The last 18 months have been a season of adversity and challenges unprecedented in recent memory. Difficult times can make or break an organization. The difference oftentimes lies in leadership. In his recent book, Leading in Tough Times, author and leadership expert, John C. Maxwell, lays out how to lead during times of adversity so that your organization doesn’t just survive but actually comes out stronger in the face of that adversity.
First and foremost, Maxwell takes a simple point as given: Life is hard. Pain and suffering are a part of the world. So any engagement with the world necessarily entails a degree of risk and struggle. There will be unexpected challenges.You will make mistakes. Your colleagues and associates will too. Leadership is all about what you do with this stark reality.
Good leaders know that mistakes are there for a reason. They don’t exist in a vacuum. Most problems are not mere freak accidents or bad luck, but the result of errors or oversights. There is thus opportunity in adversity. When things break down, you can review your processes and work to revise or refine them.
With all this in the background, the role of leaders in tough times becomes even more important. It is not simply a matter of stepping up and helping your team weather the storm. You also need to know how to seize upon the opportunities for growth and change that are latent in tough times.
The book then elaborates on this theme in the following chapters, which are all structured around the different challenges posed for leaders in difficult times. These range from “The Self-leadership Challenge” all the way through “The Decision-making Challenge.” The book paints with a pretty broad brush, but the actionable advice and general principles are quite solid.
For example, in “The Teamwork Challenge,” Maxwell writes about how to build and scale teams to meet unexpected challenges. Collaboration and communication are always essential, but challenges only highlight their importance. As a leader, one of your key roles is building strong relationships with your team members so that you can empower them to work together more effectively.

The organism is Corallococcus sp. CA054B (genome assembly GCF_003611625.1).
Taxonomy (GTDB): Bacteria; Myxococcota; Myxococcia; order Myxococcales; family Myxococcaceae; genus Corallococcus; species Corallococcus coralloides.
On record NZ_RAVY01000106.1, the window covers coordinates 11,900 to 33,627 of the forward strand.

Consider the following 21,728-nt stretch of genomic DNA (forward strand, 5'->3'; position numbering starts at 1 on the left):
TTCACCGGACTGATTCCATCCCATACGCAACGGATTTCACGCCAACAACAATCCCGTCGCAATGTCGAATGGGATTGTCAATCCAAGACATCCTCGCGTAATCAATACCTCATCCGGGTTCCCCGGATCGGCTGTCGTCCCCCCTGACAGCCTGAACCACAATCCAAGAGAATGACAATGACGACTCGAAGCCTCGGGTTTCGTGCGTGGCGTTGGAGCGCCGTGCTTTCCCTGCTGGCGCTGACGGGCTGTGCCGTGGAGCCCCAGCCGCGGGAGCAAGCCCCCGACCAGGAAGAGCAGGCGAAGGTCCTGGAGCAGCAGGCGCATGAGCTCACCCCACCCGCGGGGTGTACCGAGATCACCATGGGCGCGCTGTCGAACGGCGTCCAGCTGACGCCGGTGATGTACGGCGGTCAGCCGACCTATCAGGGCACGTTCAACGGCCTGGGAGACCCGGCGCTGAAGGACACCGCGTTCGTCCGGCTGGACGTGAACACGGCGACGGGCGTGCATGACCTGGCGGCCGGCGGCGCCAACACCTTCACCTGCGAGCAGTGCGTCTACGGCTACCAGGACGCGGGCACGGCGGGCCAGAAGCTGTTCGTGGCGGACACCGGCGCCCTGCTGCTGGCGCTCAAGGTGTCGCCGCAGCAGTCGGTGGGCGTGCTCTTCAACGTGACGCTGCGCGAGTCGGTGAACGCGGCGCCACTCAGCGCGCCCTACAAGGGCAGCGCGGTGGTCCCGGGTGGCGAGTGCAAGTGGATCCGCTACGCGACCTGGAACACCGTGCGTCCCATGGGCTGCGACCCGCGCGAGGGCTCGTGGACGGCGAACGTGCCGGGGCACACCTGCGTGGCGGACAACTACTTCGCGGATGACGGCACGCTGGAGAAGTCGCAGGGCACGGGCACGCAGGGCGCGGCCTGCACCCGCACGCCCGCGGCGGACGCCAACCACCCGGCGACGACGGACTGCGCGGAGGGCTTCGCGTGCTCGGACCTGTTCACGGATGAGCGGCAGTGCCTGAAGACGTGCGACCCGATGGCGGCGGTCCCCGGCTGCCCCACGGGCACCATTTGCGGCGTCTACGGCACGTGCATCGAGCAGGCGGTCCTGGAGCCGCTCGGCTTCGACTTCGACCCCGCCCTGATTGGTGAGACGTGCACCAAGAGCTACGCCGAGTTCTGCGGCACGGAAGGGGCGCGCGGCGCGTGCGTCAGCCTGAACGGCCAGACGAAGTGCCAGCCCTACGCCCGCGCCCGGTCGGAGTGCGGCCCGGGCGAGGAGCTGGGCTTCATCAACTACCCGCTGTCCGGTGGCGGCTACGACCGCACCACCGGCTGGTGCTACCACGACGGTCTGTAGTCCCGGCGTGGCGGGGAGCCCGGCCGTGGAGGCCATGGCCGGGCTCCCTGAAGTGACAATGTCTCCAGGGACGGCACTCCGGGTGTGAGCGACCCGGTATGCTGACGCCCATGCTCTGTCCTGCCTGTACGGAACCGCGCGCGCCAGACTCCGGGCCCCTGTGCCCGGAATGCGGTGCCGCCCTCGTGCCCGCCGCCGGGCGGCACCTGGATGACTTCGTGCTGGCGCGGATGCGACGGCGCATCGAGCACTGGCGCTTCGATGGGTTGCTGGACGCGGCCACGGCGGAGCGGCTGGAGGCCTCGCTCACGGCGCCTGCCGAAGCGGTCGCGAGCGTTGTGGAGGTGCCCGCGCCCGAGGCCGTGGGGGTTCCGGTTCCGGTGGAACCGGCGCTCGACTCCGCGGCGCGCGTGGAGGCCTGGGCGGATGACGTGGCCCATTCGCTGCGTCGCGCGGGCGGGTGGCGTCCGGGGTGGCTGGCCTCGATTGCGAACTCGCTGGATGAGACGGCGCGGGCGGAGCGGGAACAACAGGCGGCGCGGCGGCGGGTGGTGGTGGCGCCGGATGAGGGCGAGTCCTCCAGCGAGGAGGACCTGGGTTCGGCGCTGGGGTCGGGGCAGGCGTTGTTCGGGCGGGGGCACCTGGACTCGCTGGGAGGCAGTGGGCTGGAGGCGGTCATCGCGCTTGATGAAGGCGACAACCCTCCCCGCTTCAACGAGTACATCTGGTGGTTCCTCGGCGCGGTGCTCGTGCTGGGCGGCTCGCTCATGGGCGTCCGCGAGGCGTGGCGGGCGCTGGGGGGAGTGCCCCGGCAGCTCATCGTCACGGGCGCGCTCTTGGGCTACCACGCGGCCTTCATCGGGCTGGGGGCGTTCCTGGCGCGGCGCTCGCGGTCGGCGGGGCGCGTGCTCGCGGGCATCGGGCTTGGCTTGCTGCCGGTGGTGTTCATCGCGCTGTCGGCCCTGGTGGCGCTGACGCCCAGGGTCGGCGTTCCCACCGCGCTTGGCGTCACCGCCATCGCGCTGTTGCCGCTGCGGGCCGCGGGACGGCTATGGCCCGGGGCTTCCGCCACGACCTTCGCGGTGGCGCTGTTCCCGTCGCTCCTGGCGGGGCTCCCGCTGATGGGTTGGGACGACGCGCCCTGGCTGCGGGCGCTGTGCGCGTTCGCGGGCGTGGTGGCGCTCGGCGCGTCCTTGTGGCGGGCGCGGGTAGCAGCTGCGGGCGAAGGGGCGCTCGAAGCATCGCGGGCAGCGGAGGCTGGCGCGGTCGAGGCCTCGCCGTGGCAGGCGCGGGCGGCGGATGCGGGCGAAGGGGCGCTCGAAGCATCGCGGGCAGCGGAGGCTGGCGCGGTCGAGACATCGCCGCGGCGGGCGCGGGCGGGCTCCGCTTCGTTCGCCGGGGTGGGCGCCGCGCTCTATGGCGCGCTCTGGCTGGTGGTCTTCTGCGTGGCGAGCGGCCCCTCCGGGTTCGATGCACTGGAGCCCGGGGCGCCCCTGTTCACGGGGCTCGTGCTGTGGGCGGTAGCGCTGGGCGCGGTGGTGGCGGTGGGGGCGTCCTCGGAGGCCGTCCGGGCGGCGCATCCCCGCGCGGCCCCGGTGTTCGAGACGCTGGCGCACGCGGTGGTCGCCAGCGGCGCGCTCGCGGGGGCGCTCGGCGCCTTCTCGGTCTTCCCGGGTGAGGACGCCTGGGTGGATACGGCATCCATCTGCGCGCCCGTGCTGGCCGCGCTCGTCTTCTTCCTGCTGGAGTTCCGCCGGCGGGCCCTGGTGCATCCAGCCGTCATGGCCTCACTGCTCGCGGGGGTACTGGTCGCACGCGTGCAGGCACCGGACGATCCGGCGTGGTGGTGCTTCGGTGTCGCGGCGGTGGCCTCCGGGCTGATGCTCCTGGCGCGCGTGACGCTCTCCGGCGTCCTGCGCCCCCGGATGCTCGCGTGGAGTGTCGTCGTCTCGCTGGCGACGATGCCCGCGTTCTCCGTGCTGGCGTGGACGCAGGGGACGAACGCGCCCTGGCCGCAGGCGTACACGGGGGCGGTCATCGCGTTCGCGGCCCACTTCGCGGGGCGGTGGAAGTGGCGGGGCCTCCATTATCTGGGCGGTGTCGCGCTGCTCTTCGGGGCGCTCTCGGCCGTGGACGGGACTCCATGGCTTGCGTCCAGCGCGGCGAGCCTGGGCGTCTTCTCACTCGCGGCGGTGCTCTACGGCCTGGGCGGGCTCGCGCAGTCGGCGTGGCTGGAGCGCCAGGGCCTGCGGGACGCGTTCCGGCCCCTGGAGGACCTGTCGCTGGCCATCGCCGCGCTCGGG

The portrait of leadership that emerges from this is compelling. Leaders need first and foremost to be self-disciplined and self-motivated. No one else is responsible for you acquiring and maintaining your skills and knowledge base but you. From there, leaders need to focus on defining reality for their teams. Nothing vague or nebulous, just the facts on the ground. Nevertheless, where leaders really shine is in building relationships so that they can effectively communicate their vision to their team and give them hope and strength even in the face of overwhelming odds.
The book is quite short, at just under 150 pages. It’s a timely reminder of both the role of leadership in difficult times as well as the latent potential nested in adversity. If you’re looking for a good introduction to Maxwell’s ideas on leadership, Leading in Tough Times is a great place to start.
Leading in Tough Times is available for purchase here.